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gobet-lane-tutorial

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CHREST Tutorial: Simulations of Human LearningFernand Gobet (fernand.gobet@brunel.ac.uk)Department of Human Sciences, Brunel University,UXBRIDGE, Middlesex, UB8 3BH, U.K.Peter C. R. Lane (peter.lane@bcs.org.uk)School of Computer Science, University of Hertfordshire,College Lane, HATFIELD, Hertfordshire, AL10 9AB, U.K.Abstract theory (Chase & Simon, 1973), CHREST implementsthe essential aspects of the template theory (Gobet &CHREST (Chunk Hierarchy and REtrieval STructures)Simon, 2000). In spite of its historical and contempo-is a comprehensive, computational model of humanrary importance, and the diversity of domains in whichlearning and perception. It has been used to success-modelling has been successfully carried out, the num-fully simulate data in a variety of domains, including:the acquisition of syntactic categories, expert behaviour, ber of people who use or understand the principles andconcept formation, implicit learning, and the acquisition operation of an EPAM/CHREST model remains small.of multiple representations in physics for problem solv-The tutorial is structured so that participants will:ing. The aim of this tutorial is to provide participantswith an introduction to CHREST, how it can be used to 1. Acquire a comprehensive understanding of themodel various phenomena, and the knowledge to carry CHREST computational model and its relation to theout their own modelling experiments. chunking and template theories of cognition;2. Explore ...

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CHREST Tutorial:Simulations of Human Learning
Fernand Gobet (fernand.gobet@brunel.ac.uk) Department of Human Sciences, Brunel University, UXBRIDGE, Middlesex, UB8 3BH, U.K.
Peter C. R. Lane (peter.lane@bcs.org.uk) School of Computer Science, University of Hertfordshire, College Lane, HATFIELD, Hertfordshire, AL10 9AB, U.K.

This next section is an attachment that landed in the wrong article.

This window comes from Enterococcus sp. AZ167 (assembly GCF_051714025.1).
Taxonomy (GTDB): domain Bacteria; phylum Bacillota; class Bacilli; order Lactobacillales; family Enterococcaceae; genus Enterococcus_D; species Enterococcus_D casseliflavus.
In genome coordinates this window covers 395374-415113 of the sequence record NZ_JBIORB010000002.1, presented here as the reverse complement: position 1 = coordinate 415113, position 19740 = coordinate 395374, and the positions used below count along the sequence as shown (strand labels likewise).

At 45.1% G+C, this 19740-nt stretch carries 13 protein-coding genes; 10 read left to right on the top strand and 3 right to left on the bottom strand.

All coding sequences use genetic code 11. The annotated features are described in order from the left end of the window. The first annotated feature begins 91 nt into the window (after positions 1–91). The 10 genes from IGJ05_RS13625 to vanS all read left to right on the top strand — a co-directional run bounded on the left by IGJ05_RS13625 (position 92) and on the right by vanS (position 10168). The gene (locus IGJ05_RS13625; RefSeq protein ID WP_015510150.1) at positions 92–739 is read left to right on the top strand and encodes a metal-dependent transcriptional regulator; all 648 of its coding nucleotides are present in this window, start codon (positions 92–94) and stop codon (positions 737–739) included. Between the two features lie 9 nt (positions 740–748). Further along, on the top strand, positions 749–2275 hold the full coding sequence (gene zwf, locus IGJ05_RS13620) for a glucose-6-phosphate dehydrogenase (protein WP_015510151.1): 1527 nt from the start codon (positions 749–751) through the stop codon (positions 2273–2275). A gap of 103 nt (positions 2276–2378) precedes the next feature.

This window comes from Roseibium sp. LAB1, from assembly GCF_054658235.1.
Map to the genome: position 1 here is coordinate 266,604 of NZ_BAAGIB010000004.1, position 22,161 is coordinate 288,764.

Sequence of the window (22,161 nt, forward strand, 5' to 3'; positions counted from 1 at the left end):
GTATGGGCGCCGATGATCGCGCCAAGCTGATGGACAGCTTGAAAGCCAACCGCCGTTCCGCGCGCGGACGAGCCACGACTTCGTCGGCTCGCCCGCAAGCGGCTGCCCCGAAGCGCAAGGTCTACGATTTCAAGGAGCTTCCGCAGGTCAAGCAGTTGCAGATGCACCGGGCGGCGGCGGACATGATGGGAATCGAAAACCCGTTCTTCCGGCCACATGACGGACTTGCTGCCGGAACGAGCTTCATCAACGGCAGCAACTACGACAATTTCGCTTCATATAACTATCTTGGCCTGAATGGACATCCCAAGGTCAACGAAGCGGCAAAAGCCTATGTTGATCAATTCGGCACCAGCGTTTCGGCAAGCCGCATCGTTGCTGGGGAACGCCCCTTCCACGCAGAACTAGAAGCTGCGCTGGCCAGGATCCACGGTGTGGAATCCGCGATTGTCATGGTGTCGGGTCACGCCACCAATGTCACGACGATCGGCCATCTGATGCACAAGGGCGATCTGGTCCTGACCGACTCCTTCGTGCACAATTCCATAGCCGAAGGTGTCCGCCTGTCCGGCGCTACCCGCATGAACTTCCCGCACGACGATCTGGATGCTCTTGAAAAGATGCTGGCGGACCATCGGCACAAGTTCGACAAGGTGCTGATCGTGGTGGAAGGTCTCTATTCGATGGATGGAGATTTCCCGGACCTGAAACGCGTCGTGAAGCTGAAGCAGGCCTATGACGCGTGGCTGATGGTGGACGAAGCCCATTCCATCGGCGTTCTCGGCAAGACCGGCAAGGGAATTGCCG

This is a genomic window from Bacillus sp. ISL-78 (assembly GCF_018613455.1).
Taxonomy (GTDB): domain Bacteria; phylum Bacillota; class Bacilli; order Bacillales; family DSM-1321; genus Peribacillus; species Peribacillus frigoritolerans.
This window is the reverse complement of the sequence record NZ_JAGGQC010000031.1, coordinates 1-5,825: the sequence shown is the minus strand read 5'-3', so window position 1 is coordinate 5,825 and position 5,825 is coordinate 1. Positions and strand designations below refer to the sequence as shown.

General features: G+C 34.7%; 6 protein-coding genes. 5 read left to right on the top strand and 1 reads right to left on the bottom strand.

Abstracttheory (Chase & Simon, 1973), CHREST implements the essential aspects of the template theory (Gobet & CHREST (Chunk Hierarchy and REtrieval STructures) Simon, 2000).In spite of its historical and contempo-is a comprehensive, computational model of human rary importance, and the diversity of domains in which learning and perception.It has been used to success-fully simulate data in a variety of domains, including:modelling has been successfully carried out, the num-the acquisition of syntactic categories, expert behaviour, ber of people who use or understand the principles and concept formation, implicit learning, and the acquisition operation of an EPAM/CHREST model remains small. of multiple representations in physics for problem solv-The tutorial is structured so that participants will: ing. Theaim of this tutorial is to provide participants with an introduction to CHREST, how it can be used to1. Acquirea comprehensive understanding of the model various phenomena, and the knowledge to carry CHREST computational model and its relation to the out their own modelling experiments. chunking and template theories of cognition; 2. Exploresome key learning phenomena supporting the Developing detailed process models of cognitive phenom-chunking theory by taking part in a verbal-learning ena is important to the development of cognitive sci-experiment; ence, as only then can cognitive theories be used to gen-3. Attempt to match their own data with the perfor-erate quantitative predictions for complex phenomena. mance of a CHREST model of verbal learning; and The history of computational modelling includes many 4. Beintroduced to the implementation of CHREST in diverse approaches, from models of single phenomena sucientdetailtobeginmodellingtheirowndata. (such as Young and O’Shea’s model of subtraction), to integratedmodelscoveringawiderangeofdi erentphe-Wehavechosenaverbal-learningexperiment(serial-nomena (such as Soar and ACT-R), to over-arching prin-anticipation method) for introducing participants to ciples, which guide the development of models in dis-CHREST for the following reasons:the experiment is parate domains (e.g. connectionist approaches, or em-historically important; it was one of the motivations be-bodied cognition).hind the development of EPAM; it can be carried out in The EPAM/CHREST tradition, which forms thea short period of time; striking learning phenomena are heartofthistutorial,hasbeenprovidingsigni cantreadilyobservable,inspiteofthebrevityoftheexper-models of human behaviour since 1959.Early modelsiment; the motivation and requirements for the experi-ofEPAMprovidedtheimpetustodevelopthechunk-mentaregenerallyclear;and, nally,itillustratessome ing theory, which has been an important componentkey features of the EPAM/CHREST architecture. in theories of human cognition ever since.Focusing References on learning phenomena, EPAM and CHREST place Chase, W. G., & Simon, H. A. (1973).Perception in a great emphasis on how the model’s information is chess.Cognitive Psychology, 4, 55–81. learnt through interactions with an external environ-ment. Thus,EPAM/CHREST models are typically de-de Groot, A. D., & Gobet, F. (1996).Perception and veloped from large quantities of naturalistic input.ForHeuristics of the professional eyememory in chess.. example, in modelling expert perception of chess players,Assen: VanGorcum. actual chess games are used. Feigenbaum, E. A., & Simon, H. A. (1984).EPAM-like Historically, CHREST is derived from the EPAM (Ele-models of recognition and learning.Cognitive Science, mentary Perceiver and Memorizer) model of Feigenbaum 8, 305–336. and Simon (1984). In both models, learning happens as Gobet, F., Lane, P. C. R., Croker, S., Cheng, P. C-H., the creation and elaboration of a discrimination network. Jones, G., Oliver, I. & Pine, J. M. (2001).Chunking In addition, CHREST has mechanisms for the auto-mechanisms in human learning.TRENDS in Cogni-matic creation of schemata and for the creation of ‘lateral tive Sciences, 5, 236–243. links’, which can be used for creating elementary produc-tions or elementary semantic links.CHREST can thusGobet, F., & Simon, H. A. (2000).Five seconds or sixty? be situated between production systems such as Soar andPresentation time in expert memory.Cognitive Sci-connectionist systems.Just as EPAM was the compu-ence, 24, 651–682. tational embodiment of the key aspects of the chunking